Japanís roads are quite safe for cyclists relative to other places. Drivers are more alert as the consequences for hitting a cyclist or pedestrian in Japan are severe. Any driver who hits and injures a pedestrian or cyclists is charged with a crime, any driver who kills a pedestrian or cyclist is arrested and jailed on the spot, and you cannot bail out while you await trial. Japan does see a lot of bicycle accidents, but when you consider that in Tokyo alone, as many as 2 million people ride a bicycle on any given day, the number of people injured, or worse, is remarkably low.
And this is exactly how it could work in America, and other places. The United States has 4 million miles of roads, and the vast majority of them are perfectly suitable for cycling -- as long as vehicle operators behave, and the fear of prison is one of the few things that actually effects behavior.

And, coincidentally, the US could implement this strategy almost for free right now. We already have about three-quarters of a million cops who are already being paid, but who are doing naught, because they are effectively on-strike, and prosecutors doing the same, because they can get away with it. We already have millions of prison cells, and many of them are or will soon be vacant after we stop locking-up non-violent drug offenders due to the proliferation of legalization. Federal and state prison populations are already down 25% from a dozen years ago. A similar percentage applies to local jails, as well.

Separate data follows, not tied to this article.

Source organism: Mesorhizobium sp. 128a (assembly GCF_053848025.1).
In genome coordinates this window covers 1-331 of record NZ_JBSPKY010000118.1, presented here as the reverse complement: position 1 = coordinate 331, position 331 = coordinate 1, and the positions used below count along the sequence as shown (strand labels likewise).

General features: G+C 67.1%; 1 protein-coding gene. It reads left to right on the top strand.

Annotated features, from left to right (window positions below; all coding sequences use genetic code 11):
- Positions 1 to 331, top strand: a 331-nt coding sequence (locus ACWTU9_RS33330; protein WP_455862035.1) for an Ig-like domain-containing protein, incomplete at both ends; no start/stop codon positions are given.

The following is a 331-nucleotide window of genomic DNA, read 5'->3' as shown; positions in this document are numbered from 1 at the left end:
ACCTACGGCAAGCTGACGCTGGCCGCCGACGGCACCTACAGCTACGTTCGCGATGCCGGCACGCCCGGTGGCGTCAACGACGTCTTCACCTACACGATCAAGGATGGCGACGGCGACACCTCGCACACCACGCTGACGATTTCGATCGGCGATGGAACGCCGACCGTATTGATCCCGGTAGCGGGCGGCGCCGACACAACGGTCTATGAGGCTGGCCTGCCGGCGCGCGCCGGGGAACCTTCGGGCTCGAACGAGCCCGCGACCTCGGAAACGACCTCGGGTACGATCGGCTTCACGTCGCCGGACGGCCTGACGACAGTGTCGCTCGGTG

We have plenty of room to "store" vehicle operators who cannot behave, we just need to do so. Then we can help save the planet by not pouring a trillion gallons of paint and a trillion yards of concrete -- if that's your thing. And as a side benefit, this strategy helps pedestrians and rural folks, too, who are completely ignored by the demands for cycling infrastructure in cities.
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Old 11-26-23, 01:56 PM
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Anyone else thinking AI?